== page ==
Skateboarding has now become a well-known sport, and a small number of professionals make a living at it. There are millions of avid skateboarders who celebrate Go Skateboarding Day all around the world on June 21, and they are passionate about changing the views of skateboarding.
I can't help but wonder why there's a law against an activity that is beneficial to youth and a positive outlet. Occasionally I'm wrongfully accused of doing something illegal while out having a practice session, and it seems that those judgments are based solely on negative social stereotypes. I have not illegally damaged public property or broken the law; I was just skateboarding.
There need to be more opportunities for skateboarders to prove those stereotypes wrong, and this discrimination has to end. I believe there should be more publicly sanctioned areas for people to safely skate or else these issues will only grow.
Michael Bato, Tampa
True causes of conflict
If we invaded Iraq and Afghanistan because they were a threat to our national security, why are we not now invading Mexico, which is an out-of-control nation in chaos on our southern border and a far greater threat to our national security than either Iraq or Afghanistan?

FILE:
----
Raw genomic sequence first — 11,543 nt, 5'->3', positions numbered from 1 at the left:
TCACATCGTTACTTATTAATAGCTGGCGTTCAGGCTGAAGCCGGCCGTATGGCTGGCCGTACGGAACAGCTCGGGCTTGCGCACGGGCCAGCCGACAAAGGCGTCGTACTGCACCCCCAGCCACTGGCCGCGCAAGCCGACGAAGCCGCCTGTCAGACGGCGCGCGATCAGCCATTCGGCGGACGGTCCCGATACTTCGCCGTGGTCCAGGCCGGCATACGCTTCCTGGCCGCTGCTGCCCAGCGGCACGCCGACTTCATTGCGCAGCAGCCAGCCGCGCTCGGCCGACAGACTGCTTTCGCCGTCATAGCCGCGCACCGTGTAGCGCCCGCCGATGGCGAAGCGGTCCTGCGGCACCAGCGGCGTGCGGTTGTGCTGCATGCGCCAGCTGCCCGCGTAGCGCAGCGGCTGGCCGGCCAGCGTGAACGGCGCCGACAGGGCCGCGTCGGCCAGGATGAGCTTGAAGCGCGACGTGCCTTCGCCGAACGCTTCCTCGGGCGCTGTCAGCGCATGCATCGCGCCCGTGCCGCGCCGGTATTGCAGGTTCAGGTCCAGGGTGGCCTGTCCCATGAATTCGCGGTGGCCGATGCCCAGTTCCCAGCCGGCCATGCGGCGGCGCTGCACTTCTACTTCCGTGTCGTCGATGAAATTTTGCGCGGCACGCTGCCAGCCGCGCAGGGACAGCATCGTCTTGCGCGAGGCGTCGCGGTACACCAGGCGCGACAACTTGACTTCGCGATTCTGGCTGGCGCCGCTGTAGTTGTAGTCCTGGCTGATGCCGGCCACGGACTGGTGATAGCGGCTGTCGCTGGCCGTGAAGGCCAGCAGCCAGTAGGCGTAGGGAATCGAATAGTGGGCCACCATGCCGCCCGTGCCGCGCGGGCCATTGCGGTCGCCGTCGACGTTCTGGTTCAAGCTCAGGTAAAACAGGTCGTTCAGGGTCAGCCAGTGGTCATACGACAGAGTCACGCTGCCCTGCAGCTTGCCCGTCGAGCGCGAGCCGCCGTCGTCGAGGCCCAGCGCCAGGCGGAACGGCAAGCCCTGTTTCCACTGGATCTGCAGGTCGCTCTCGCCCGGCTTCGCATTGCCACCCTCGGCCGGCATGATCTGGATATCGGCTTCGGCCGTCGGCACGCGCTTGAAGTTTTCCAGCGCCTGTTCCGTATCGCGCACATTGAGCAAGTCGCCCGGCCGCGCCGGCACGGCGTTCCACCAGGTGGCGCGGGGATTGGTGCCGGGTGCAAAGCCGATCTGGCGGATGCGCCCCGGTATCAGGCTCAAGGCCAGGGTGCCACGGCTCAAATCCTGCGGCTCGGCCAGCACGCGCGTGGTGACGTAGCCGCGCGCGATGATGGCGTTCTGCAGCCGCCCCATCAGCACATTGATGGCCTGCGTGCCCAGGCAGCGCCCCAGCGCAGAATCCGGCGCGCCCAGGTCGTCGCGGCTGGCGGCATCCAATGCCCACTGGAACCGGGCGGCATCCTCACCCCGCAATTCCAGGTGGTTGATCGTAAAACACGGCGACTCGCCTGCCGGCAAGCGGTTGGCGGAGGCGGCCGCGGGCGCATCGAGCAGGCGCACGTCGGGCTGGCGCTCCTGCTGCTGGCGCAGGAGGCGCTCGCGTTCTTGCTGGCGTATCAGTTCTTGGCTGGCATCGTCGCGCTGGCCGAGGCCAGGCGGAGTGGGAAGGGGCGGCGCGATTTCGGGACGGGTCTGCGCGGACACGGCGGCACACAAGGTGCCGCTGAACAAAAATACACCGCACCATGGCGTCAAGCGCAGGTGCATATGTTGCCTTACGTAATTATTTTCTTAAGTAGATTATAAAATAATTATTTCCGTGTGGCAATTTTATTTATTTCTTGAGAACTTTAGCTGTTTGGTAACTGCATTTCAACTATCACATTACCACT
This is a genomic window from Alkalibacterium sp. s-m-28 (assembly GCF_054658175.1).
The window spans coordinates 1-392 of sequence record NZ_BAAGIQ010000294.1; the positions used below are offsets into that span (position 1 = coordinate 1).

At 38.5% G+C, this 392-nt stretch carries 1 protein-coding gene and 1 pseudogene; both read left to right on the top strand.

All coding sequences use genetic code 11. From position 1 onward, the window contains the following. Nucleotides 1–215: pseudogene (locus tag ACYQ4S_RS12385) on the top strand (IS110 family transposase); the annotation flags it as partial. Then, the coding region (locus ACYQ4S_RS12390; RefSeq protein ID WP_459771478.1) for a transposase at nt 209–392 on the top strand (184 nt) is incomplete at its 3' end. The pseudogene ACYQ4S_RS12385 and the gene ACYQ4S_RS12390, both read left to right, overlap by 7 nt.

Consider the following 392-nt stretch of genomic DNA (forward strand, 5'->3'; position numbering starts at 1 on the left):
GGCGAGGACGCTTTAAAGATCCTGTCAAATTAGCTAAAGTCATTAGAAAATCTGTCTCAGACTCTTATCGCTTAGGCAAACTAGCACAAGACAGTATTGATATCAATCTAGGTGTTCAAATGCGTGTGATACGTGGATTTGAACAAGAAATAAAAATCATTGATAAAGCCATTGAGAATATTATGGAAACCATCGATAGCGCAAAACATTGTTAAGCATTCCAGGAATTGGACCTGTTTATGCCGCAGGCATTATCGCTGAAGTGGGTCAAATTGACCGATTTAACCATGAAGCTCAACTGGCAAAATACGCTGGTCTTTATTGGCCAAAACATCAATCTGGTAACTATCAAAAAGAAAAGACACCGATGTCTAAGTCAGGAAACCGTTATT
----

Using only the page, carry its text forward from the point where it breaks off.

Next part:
The crime in Mexico is spilling over into the United States and our national government is doing nothing about it. Worse, when the states on the border attempt to do something about it they are penalized by the inept and impotent federal government.
Could it be that we go to war against countries not because they are a threat to our security but because they are a threat to the security of the international corporations whose enforcement arm we have become?
Dick Driscoll, Clearwater
Times foreign coverage
Keep up the great work
What a joy it is to read the high-level foreign correspondent reporting in the Times, most recently from the Middle East.
Meg Laughlin and Susan Taylor Martin recently nailed stories out of Palestine, Afghanistan and Israel. The out-of-the-box narrative angles, thoughtful photography and accompanying graphics enhance our knowledge about fascinating worldwide events and cultures.
The Times brings the world right to our door-steps. Keep up the great work.
Robert Davis, Valrico